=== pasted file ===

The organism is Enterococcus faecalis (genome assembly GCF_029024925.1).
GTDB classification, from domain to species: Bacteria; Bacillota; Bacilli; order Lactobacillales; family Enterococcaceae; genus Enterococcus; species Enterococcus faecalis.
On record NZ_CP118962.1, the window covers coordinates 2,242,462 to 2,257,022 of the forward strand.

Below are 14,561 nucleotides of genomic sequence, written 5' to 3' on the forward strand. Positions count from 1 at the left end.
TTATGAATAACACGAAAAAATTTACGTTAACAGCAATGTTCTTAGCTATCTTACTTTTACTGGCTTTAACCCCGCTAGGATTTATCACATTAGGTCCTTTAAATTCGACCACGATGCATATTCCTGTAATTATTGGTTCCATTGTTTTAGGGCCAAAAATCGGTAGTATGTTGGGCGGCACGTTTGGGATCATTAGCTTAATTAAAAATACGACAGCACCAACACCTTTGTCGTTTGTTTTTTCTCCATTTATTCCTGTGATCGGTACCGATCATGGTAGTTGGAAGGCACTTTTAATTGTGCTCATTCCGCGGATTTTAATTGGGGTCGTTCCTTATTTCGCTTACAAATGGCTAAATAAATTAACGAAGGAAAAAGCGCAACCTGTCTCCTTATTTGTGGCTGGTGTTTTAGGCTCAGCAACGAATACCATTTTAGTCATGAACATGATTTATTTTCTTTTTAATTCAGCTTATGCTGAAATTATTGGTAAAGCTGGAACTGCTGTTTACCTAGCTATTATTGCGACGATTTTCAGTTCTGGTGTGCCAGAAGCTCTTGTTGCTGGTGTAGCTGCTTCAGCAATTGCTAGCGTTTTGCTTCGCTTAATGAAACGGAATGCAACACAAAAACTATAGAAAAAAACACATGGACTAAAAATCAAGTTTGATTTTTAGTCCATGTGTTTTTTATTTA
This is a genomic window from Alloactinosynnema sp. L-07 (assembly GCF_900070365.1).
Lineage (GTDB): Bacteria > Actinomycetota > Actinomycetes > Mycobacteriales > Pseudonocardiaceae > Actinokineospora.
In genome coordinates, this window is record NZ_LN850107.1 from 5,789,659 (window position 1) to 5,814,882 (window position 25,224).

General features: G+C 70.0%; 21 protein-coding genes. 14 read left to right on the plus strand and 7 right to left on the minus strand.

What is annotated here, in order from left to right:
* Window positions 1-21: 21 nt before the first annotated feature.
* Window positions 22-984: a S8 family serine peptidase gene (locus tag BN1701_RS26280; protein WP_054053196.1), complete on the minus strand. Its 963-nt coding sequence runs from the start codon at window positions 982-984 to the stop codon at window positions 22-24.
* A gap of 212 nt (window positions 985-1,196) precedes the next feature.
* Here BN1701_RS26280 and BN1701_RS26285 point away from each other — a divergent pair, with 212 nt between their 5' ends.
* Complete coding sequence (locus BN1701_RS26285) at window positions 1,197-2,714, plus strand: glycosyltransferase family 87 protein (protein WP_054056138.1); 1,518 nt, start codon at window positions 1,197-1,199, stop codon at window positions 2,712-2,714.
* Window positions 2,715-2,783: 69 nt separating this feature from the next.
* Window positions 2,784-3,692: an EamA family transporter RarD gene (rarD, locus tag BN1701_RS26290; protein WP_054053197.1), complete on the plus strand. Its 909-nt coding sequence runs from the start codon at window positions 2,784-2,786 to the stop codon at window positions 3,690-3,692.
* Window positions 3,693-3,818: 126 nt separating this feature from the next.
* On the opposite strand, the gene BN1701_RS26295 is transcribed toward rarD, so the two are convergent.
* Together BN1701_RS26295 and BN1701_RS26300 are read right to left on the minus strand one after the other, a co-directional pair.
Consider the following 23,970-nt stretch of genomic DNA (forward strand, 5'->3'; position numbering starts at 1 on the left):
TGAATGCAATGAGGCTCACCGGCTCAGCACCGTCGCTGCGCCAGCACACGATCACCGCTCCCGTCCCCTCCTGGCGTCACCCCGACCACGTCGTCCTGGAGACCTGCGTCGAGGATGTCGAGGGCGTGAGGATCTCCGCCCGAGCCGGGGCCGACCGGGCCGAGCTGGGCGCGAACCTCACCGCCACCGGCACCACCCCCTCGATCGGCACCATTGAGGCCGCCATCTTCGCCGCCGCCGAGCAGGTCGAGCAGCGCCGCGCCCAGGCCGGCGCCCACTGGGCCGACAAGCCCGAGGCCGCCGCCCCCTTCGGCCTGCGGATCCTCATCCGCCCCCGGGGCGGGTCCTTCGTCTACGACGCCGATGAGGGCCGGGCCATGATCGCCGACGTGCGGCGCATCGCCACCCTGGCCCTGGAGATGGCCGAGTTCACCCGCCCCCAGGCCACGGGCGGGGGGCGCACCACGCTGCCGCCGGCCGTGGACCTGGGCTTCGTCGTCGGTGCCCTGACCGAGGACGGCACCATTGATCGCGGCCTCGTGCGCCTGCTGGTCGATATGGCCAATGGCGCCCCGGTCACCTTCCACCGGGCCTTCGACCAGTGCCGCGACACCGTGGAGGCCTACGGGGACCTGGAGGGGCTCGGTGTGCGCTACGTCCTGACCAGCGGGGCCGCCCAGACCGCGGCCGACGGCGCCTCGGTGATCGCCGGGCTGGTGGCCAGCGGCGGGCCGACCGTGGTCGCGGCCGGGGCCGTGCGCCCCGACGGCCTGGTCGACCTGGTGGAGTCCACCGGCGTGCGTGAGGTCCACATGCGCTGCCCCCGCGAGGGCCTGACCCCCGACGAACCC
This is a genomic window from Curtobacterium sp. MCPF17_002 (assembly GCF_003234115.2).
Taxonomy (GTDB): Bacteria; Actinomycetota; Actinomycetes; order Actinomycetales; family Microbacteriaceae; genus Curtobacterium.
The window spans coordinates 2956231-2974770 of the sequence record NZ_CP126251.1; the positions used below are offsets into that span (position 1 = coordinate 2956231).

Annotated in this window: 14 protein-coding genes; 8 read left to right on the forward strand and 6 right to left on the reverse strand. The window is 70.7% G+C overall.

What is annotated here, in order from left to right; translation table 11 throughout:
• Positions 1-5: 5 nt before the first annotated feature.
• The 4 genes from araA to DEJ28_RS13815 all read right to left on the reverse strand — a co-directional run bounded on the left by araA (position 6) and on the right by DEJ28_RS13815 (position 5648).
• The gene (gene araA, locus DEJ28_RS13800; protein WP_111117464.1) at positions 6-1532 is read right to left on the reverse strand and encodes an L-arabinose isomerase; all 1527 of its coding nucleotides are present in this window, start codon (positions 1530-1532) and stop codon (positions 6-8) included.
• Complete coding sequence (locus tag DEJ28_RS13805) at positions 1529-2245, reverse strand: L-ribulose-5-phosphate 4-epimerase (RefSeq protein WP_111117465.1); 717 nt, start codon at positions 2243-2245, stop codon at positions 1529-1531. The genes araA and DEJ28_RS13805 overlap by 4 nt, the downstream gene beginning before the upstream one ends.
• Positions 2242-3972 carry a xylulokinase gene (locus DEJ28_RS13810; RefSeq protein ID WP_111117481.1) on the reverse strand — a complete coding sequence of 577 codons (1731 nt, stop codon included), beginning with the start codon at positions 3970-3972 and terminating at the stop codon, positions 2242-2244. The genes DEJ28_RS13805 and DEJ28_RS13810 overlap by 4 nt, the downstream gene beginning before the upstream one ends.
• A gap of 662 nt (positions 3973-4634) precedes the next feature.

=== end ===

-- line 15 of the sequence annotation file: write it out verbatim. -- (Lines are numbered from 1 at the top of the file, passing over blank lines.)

* Complete coding sequence (locus BN1701_RS26285) at window positions 1,197-2,714, plus strand: glycosyltransferase family 87 protein (protein WP_054056138.1); 1,518 nt, start codon at window positions 1,197-1,199, stop codon at window positions 2,712-2,714.